Animal Advocates Seek End to Carbon Monoxide Euthanasia for Shelter Animals in Texas.
"While I cringe at the thought of any animal being put down, I want to ensure that it is being done in the most humane way possible," says Representative Eddie Lucio. "Texas is already trending away from using gas as a means for euthanasia, and this bill will further that effort by preventing the use altogether."
There has been a recent nationwide trend to eliminate this outdated method of euthanasia. U.S. Congressman Jim Moran (D-Va) introduced House Resolution 736 in July of 2012, which opposes gas chamber euthanasia and supports state laws only allowing lethal injection. Within the last year, both Pennsylvania and Louisiana banned gas chambers. More than 30 Texas cities switched from carbon monoxide euthanasia to sodium pentobarbital injection within the last five years. This switch in Texas cities large (Sherman, Texas) and small (Seagoville, Texas), demonstrates an overwhelming change in attitude towards shelter euthanasia.
"SB 360 is an effort to assure humane end-of-life treatment for homeless animals," says Senator Kirk Watson. "As a pet owner, I've made end-of-life choices that demonstrated sensitivity and respect for the animals I've loved. Animals living in shelters deserve that same consideration."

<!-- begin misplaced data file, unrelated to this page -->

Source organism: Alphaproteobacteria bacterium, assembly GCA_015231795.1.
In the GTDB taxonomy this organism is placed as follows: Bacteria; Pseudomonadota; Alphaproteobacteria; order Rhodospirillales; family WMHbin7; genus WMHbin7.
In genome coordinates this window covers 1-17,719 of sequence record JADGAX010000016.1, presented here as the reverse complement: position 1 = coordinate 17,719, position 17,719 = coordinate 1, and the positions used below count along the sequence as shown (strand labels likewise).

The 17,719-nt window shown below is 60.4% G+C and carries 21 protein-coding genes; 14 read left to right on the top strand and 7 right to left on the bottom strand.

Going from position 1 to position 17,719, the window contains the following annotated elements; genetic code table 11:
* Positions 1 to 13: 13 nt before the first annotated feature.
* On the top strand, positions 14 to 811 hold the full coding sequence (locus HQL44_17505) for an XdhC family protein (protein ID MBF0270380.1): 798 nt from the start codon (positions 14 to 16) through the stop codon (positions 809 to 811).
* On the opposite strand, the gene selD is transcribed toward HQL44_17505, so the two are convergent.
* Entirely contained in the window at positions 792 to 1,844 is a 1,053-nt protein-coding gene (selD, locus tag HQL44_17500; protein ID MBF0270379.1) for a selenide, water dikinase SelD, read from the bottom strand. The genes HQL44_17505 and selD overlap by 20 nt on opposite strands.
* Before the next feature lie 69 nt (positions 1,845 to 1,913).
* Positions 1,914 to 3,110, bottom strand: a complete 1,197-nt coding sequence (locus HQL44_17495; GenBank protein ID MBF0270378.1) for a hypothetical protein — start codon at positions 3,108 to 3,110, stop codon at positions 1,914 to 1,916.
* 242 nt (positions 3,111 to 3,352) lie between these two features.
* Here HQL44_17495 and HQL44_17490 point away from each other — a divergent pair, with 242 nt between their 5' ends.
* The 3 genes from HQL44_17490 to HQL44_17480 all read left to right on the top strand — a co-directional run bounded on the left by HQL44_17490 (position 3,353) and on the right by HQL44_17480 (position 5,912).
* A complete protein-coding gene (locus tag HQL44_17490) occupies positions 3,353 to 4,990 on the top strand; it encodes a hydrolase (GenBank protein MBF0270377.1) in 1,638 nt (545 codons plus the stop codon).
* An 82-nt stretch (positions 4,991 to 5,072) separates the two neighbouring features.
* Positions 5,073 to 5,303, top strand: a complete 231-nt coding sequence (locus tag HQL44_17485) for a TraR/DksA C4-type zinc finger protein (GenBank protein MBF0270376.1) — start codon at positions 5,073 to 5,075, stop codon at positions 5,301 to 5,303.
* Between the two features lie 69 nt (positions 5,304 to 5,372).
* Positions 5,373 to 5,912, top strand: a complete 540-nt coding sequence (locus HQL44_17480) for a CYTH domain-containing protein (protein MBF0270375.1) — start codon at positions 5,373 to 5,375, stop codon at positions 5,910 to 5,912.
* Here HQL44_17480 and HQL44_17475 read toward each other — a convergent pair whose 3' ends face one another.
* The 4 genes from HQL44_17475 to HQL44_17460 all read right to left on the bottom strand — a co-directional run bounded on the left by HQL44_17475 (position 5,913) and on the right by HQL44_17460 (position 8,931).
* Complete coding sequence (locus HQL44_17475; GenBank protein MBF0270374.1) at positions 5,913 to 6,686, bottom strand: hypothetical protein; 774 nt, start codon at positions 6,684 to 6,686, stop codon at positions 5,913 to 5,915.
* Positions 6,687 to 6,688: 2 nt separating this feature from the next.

EBI is professionally recommended, and virtually every shelter agency, along with all leading veterinary medical associations, animal control associations, and humane organizations recommend EBI. This includes the Texas Animal Control Association and the Association of Shelter Veterinarians. Additionally, studies show that EBI is more humane than gas, is safer for shelter workers and is cost neutral. The word euthanasia means "good death" and death by gas chamber does not meet this definition.
"With more than 1,000 Texas cities euthanizing their shelter dogs and cats without gas, we hope that the 30 or so remaining shelter facilities will see that they, too, can stop using gas," said Shelby Bobosky, THLN Legislative Chair. "Our hope is that with the passage of this bill, Texans can give what may have been a sad life for a dog or cat, a painless and peaceful end," added Erin Shults, D.V.M. and THLN director.
The Texas Humane Legislation Network(THLN) is a 501(c)(4) charitable organization that has been promoting the humane treatment of animals through legislation, education, and advocacy since 1975. For more information, visit www.thln.org.
Rick Bousquet firstname.lastname@example.org 1-806-584-6025
SOURCE Texas Humane Legislation Network (THLN)
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|Date:||Feb 25, 2013|
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